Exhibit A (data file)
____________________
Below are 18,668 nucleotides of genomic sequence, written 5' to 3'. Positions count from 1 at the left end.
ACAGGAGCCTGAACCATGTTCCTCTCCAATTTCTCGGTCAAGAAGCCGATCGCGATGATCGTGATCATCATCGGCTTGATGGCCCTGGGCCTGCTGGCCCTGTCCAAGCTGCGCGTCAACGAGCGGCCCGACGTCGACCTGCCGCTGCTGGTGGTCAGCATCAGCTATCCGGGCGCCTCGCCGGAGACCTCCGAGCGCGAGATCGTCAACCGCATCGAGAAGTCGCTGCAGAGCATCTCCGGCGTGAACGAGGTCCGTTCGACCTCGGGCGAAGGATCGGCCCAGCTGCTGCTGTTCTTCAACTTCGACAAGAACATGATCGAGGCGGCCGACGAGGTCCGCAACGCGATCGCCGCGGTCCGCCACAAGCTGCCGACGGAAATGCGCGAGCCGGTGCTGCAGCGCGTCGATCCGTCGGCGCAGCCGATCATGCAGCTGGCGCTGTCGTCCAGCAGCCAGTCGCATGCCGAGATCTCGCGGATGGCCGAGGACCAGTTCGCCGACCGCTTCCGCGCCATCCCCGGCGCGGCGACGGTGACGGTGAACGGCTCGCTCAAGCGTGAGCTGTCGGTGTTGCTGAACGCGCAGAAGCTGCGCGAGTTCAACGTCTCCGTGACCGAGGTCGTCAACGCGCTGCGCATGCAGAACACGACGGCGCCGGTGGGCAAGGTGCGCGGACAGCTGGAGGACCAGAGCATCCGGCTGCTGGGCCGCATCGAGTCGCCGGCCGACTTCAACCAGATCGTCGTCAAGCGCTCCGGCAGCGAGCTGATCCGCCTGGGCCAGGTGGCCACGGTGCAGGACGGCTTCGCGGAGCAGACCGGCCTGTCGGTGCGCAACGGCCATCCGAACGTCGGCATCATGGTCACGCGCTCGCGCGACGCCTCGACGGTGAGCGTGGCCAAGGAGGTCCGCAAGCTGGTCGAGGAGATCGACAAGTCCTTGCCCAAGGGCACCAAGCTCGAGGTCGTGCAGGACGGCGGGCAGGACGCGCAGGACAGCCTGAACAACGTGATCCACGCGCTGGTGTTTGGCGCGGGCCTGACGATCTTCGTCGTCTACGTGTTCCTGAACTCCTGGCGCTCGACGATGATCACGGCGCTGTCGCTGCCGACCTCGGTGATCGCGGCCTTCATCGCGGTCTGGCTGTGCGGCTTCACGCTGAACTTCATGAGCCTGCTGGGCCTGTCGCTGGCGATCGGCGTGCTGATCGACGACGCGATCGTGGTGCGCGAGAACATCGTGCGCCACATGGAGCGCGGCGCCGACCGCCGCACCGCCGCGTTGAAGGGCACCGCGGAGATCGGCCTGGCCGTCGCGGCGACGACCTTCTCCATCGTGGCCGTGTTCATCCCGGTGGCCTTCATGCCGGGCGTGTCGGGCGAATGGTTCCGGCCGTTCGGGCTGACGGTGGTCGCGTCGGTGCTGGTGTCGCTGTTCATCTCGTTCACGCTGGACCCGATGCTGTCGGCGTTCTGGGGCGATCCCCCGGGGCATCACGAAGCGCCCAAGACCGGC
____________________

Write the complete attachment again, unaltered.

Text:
Below are 18,668 nucleotides of genomic sequence, written 5' to 3'. Positions count from 1 at the left end.
ACAGGAGCCTGAACCATGTTCCTCTCCAATTTCTCGGTCAAGAAGCCGATCGCGATGATCGTGATCATCATCGGCTTGATGGCCCTGGGCCTGCTGGCCCTGTCCAAGCTGCGCGTCAACGAGCGGCCCGACGTCGACCTGCCGCTGCTGGTGGTCAGCATCAGCTATCCGGGCGCCTCGCCGGAGACCTCCGAGCGCGAGATCGTCAACCGCATCGAGAAGTCGCTGCAGAGCATCTCCGGCGTGAACGAGGTCCGTTCGACCTCGGGCGAAGGATCGGCCCAGCTGCTGCTGTTCTTCAACTTCGACAAGAACATGATCGAGGCGGCCGACGAGGTCCGCAACGCGATCGCCGCGGTCCGCCACAAGCTGCCGACGGAAATGCGCGAGCCGGTGCTGCAGCGCGTCGATCCGTCGGCGCAGCCGATCATGCAGCTGGCGCTGTCGTCCAGCAGCCAGTCGCATGCCGAGATCTCGCGGATGGCCGAGGACCAGTTCGCCGACCGCTTCCGCGCCATCCCCGGCGCGGCGACGGTGACGGTGAACGGCTCGCTCAAGCGTGAGCTGTCGGTGTTGCTGAACGCGCAGAAGCTGCGCGAGTTCAACGTCTCCGTGACCGAGGTCGTCAACGCGCTGCGCATGCAGAACACGACGGCGCCGGTGGGCAAGGTGCGCGGACAGCTGGAGGACCAGAGCATCCGGCTGCTGGGCCGCATCGAGTCGCCGGCCGACTTCAACCAGATCGTCGTCAAGCGCTCCGGCAGCGAGCTGATCCGCCTGGGCCAGGTGGCCACGGTGCAGGACGGCTTCGCGGAGCAGACCGGCCTGTCGGTGCGCAACGGCCATCCGAACGTCGGCATCATGGTCACGCGCTCGCGCGACGCCTCGACGGTGAGCGTGGCCAAGGAGGTCCGCAAGCTGGTCGAGGAGATCGACAAGTCCTTGCCCAAGGGCACCAAGCTCGAGGTCGTGCAGGACGGCGGGCAGGACGCGCAGGACAGCCTGAACAACGTGATCCACGCGCTGGTGTTTGGCGCGGGCCTGACGATCTTCGTCGTCTACGTGTTCCTGAACTCCTGGCGCTCGACGATGATCACGGCGCTGTCGCTGCCGACCTCGGTGATCGCGGCCTTCATCGCGGTCTGGCTGTGCGGCTTCACGCTGAACTTCATGAGCCTGCTGGGCCTGTCGCTGGCGATCGGCGTGCTGATCGACGACGCGATCGTGGTGCGCGAGAACATCGTGCGCCACATGGAGCGCGGCGCCGACCGCCGCACCGCCGCGTTGAAGGGCACCGCGGAGATCGGCCTGGCCGTCGCGGCGACGACCTTCTCCATCGTGGCCGTGTTCATCCCGGTGGCCTTCATGCCGGGCGTGTCGGGCGAATGGTTCCGGCCGTTCGGGCTGACGGTGGTCGCGTCGGTGCTGGTGTCGCTGTTCATCTCGTTCACGCTGGACCCGATGCTGTCGGCGTTCTGGGGCGATCCCCCGGGGCATCACGAAGCGCCCAAGACCGGC